UN Special Representative to Afghanistan Jan Kubis holds up a copy of a report of civilian casualties during a press conference in Kabul yesterday.
KABUL: The number of civilians killed and wounded in Afghanistan’s war rose 14 percent last year, the UN said yesterday, with deaths almost reaching the record of 2011.
Civilians killed or wounded in the crossfire of fighting between government and Taliban-led insurgent forces was a marked new trend in 2013, the United Nations Assistance Mission in Afghanistan (UNAMA) said in its annual report.
UNAMA put this down to the reduction of ground and air operations by the US-led Nato force as it withdraws after more than a decade of war.
Afghan forces have been taking an increasing role in the fight against the Taliban as the coalition withdraws by the end of 2014.
About 58,000 Nato-led combat troops who are still in Afghanistan are due to leave by the end of the year.
The UN report voiced concern at civilians suffering beatings, looting and even summary executions at the hands of Afghan forces.
A total of 8,615 civilian casualties were recorded in 2013 -- 2,959 killed and 5,656 wounded -- up 14 percent from 2012.
The rise in deaths, up seven percent from 2012, and injuries, up 17 percent, reverses the decline recorded last year.
The death toll almost matches the peak figure of 3,133 recorded in 2011. The conflict has claimed the lives of 14,064 civilians in the past five years.
UNAMA attributed the vast majority -- 74 percent -- of civilian deaths and injuries to “anti-government elements” led by the Taliban.
The number of civilians killed or wounded in crossfire during ground battles rose 43 percent on 2012, with 534 dead and 1,793 wounded.
Only improvised explosive devices (IEDs), the Taliban’s weapon of choice, caused more civilian casualties, the report said.
UNAMA said the new trend reflected the “changing dynamics of the conflict” as Nato handed over security duties to the Afghans.
“The fifth and final transfer of security responsibility from international military forces to Afghan security forces began in June 2013 and left security gaps in some areas that Afghan forces had not yet filled,” the report said.
“As a result, certain areas were vulnerable to attack by anti-government elements which often led to civilian casualties.”
The trend highlights the challenges faced by local forces as their better-equipped foreign partners leave and comes as Washington and Kabul squabble over a proposed security deal that would allow some US forces to stay on beyond 2014.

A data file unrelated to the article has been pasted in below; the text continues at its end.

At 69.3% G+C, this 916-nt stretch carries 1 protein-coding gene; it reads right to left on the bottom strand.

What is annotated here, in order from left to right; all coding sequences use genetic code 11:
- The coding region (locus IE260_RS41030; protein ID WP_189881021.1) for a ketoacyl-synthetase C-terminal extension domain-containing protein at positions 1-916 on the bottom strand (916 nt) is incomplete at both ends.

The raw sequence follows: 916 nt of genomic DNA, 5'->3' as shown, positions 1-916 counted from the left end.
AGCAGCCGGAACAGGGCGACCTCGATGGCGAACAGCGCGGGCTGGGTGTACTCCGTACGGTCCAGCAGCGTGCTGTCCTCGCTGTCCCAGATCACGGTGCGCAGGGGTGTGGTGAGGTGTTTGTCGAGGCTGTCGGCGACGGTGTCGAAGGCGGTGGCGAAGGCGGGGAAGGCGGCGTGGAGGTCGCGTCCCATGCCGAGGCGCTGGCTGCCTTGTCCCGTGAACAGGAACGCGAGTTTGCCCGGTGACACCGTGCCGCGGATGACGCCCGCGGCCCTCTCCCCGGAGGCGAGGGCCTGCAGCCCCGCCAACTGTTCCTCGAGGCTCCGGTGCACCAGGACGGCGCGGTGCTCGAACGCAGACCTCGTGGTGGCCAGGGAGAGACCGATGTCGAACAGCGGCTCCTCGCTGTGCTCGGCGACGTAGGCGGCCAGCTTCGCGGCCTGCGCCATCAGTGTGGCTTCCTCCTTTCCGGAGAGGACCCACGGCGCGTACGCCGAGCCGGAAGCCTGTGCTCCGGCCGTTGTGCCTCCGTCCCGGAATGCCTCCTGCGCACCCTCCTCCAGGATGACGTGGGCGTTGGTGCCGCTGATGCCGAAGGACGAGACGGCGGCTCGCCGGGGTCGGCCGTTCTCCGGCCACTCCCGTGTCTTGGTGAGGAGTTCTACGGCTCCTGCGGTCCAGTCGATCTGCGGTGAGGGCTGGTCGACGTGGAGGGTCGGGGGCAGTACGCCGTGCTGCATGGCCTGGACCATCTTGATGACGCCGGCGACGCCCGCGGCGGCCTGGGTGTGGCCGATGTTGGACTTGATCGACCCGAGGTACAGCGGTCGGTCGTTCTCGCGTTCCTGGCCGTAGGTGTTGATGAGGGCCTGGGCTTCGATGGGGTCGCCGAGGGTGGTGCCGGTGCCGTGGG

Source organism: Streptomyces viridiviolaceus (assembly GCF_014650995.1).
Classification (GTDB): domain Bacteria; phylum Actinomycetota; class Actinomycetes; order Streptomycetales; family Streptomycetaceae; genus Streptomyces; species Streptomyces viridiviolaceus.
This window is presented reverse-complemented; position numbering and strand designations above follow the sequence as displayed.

Washington is proposing that 5,000 to 10,000 US soldiers are deployed from 2015 to train and assist Afghan security forces in their battle against the Taliban militants.
But President Hamid Karzai has said that before he signs the so-called Bilateral Security Agreement (BSA), the US must stop military operations and bring the Taliban to the negotiating table.
Karzai, who has ruled the country since the fall of the Taliban in 2001, has suggested that a decision on whether to sign the BSA would fall to his successor, to be chosen in elections due on April 5.
The Taliban have threatened to target the campaign, and the Afghan police and army face a major challenge with little support from the dwindling number of Nato troops.
UNAMA recorded 25 attacks on election workers and facilities in 2013, resulting in four civilian deaths.
“Current risk assessments indicate that insecurity will impact participation of civilians in the 2014 elections in some areas,” the report said.
The paper voiced concern at what it called “verified reports” of rights violations by Afghan national security forces.
It highlighted an incident in eastern Kunduz province where it said a dozen people were beaten for supposedly supporting the insurgency.
“Pro-government armed groups, in full view of Afghan national security forces, carried out house-to-house searches, looting homes of mobile phones, cash, gold, jewellery, school materials, crops and livestock,” it said.
It also reiterated long standing concerns about the Afghan Local Police (ALP), branded by critics as a thuggish militia.
The report said civilian casualties attributed to the ALP tripled from 2012 to 121 -- 32 killed and 89 wounded.
It said most of these came from ALP members carrying out “summary executions, punishments and revenge actions.”